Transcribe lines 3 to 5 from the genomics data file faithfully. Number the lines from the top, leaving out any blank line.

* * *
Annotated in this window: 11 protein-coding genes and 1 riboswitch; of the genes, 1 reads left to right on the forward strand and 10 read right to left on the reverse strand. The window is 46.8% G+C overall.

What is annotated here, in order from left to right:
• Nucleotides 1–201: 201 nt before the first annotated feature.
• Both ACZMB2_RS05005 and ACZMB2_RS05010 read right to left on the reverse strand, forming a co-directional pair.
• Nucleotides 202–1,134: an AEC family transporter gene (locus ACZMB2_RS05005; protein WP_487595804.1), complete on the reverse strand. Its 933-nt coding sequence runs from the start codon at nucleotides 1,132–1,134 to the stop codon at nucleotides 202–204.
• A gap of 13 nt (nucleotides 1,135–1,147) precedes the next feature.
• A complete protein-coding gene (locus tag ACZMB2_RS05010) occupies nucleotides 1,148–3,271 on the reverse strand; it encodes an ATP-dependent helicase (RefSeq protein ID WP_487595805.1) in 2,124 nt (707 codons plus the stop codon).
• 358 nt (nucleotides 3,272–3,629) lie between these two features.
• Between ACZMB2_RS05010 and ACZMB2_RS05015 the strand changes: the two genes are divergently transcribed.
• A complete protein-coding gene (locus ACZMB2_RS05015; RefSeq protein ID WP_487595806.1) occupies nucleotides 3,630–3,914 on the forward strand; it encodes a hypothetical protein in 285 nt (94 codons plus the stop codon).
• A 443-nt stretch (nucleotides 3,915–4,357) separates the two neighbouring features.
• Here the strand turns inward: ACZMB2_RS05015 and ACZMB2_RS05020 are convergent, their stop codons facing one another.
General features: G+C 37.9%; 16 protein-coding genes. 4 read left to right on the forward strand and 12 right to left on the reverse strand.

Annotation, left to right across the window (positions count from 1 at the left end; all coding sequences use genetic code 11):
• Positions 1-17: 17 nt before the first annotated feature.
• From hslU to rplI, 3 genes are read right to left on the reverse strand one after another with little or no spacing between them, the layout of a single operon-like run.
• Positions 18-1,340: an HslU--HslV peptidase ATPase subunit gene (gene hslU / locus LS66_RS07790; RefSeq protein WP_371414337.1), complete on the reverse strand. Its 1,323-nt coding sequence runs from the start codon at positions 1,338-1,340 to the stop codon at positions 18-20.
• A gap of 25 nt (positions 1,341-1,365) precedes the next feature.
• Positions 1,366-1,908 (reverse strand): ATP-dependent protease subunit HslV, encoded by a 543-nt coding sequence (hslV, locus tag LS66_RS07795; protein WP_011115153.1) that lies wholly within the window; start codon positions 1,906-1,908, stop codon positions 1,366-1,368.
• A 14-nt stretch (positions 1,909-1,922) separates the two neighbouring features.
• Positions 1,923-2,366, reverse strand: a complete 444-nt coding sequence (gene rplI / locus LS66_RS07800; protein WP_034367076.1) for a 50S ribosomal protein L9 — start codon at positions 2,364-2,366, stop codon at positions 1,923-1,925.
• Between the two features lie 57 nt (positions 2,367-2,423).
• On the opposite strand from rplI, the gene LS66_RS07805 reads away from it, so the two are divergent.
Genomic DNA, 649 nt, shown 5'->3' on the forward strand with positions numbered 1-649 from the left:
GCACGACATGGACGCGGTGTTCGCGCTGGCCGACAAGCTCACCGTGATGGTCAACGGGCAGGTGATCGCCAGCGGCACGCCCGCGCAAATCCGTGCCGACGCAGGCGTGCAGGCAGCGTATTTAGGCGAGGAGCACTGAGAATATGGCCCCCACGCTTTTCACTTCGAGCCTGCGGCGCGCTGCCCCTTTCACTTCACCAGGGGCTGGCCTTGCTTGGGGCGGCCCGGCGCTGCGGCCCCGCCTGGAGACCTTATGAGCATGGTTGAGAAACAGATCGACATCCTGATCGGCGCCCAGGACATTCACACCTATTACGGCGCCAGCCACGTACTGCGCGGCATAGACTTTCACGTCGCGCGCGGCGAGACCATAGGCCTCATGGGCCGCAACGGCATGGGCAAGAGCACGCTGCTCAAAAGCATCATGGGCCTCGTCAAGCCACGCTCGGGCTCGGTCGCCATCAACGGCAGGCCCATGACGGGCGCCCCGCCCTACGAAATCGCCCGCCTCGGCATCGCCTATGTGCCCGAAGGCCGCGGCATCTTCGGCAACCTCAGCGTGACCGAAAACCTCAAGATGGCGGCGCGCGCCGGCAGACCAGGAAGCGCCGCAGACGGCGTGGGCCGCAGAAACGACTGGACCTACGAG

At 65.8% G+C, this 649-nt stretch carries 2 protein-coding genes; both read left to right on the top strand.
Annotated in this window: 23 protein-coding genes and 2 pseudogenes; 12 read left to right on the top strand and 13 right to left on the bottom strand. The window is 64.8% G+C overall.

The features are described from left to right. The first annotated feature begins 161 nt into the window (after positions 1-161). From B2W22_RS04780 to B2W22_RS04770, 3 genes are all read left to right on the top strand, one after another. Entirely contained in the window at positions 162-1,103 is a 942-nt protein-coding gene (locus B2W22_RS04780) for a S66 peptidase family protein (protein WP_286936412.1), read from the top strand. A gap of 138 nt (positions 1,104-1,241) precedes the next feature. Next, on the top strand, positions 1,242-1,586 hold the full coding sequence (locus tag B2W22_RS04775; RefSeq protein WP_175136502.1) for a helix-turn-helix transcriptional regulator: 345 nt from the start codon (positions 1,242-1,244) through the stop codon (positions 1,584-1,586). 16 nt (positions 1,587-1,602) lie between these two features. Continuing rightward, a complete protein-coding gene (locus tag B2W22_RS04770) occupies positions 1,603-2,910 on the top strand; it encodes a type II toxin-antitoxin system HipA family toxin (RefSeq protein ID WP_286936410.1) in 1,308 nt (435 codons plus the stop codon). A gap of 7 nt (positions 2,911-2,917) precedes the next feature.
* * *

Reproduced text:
• Nucleotides 1–201: 201 nt before the first annotated feature.
• Both ACZMB2_RS05005 and ACZMB2_RS05010 read right to left on the reverse strand, forming a co-directional pair.
• Nucleotides 202–1,134: an AEC family transporter gene (locus ACZMB2_RS05005; protein WP_487595804.1), complete on the reverse strand. Its 933-nt coding sequence runs from the start codon at nucleotides 1,132–1,134 to the stop codon at nucleotides 202–204.